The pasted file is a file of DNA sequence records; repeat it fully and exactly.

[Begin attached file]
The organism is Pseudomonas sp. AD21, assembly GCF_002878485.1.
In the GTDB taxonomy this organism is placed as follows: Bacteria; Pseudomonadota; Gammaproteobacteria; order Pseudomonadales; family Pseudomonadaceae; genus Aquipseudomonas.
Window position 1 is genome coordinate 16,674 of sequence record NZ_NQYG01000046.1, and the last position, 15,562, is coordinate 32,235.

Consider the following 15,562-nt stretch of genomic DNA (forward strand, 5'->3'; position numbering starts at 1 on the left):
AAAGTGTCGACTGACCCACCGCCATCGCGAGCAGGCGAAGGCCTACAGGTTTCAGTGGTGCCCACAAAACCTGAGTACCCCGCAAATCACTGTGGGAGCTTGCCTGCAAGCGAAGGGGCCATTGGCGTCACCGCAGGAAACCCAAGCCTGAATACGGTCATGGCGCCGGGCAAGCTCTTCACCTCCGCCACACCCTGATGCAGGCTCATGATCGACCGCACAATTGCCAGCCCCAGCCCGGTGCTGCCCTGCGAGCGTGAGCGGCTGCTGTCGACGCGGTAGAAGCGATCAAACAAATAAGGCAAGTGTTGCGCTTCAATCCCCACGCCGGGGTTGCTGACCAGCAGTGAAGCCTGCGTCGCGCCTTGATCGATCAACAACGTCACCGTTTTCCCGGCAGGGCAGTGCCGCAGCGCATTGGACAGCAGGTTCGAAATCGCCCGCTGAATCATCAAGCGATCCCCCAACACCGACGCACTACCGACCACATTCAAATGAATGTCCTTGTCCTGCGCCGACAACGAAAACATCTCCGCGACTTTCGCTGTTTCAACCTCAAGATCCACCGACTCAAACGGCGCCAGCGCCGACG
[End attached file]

The organism is Pseudomonas sp. AD21, assembly GCF_002878485.1.
In the GTDB taxonomy this organism is placed as follows: Bacteria; Pseudomonadota; Gammaproteobacteria; order Pseudomonadales; family Pseudomonadaceae; genus Aquipseudomonas.
Window position 1 is genome coordinate 16,674 of sequence record NZ_NQYG01000046.1, and the last position, 15,562, is coordinate 32,235.

Consider the following 15,562-nt stretch of genomic DNA (forward strand, 5'->3'; position numbering starts at 1 on the left):
AAAGTGTCGACTGACCCACCGCCATCGCGAGCAGGCGAAGGCCTACAGGTTTCAGTGGTGCCCACAAAACCTGAGTACCCCGCAAATCACTGTGGGAGCTTGCCTGCAAGCGAAGGGGCCATTGGCGTCACCGCAGGAAACCCAAGCCTGAATACGGTCATGGCGCCGGGCAAGCTCTTCACCTCCGCCACACCCTGATGCAGGCTCATGATCGACCGCACAATTGCCAGCCCCAGCCCGGTGCTGCCCTGCGAGCGTGAGCGGCTGCTGTCGACGCGGTAGAAGCGATCAAACAAATAAGGCAAGTGTTGCGCTTCAATCCCCACGCCGGGGTTGCTGACCAGCAGTGAAGCCTGCGTCGCGCCTTGATCGATCAACAACGTCACCGTTTTCCCGGCAGGGCAGTGCCGCAGCGCATTGGACAGCAGGTTCGAAATCGCCCGCTGAATCATCAAGCGATCCCCCAACACCGACGCACTACCGACCACATTCAAATGAATGTCCTTGTCCTGCGCCGACAACGAAAACATCTCCGCGACTTTCGCTGTTTCAACCTCAAGATCCACCGACTCAAACGGCGCCAGCGCCGACG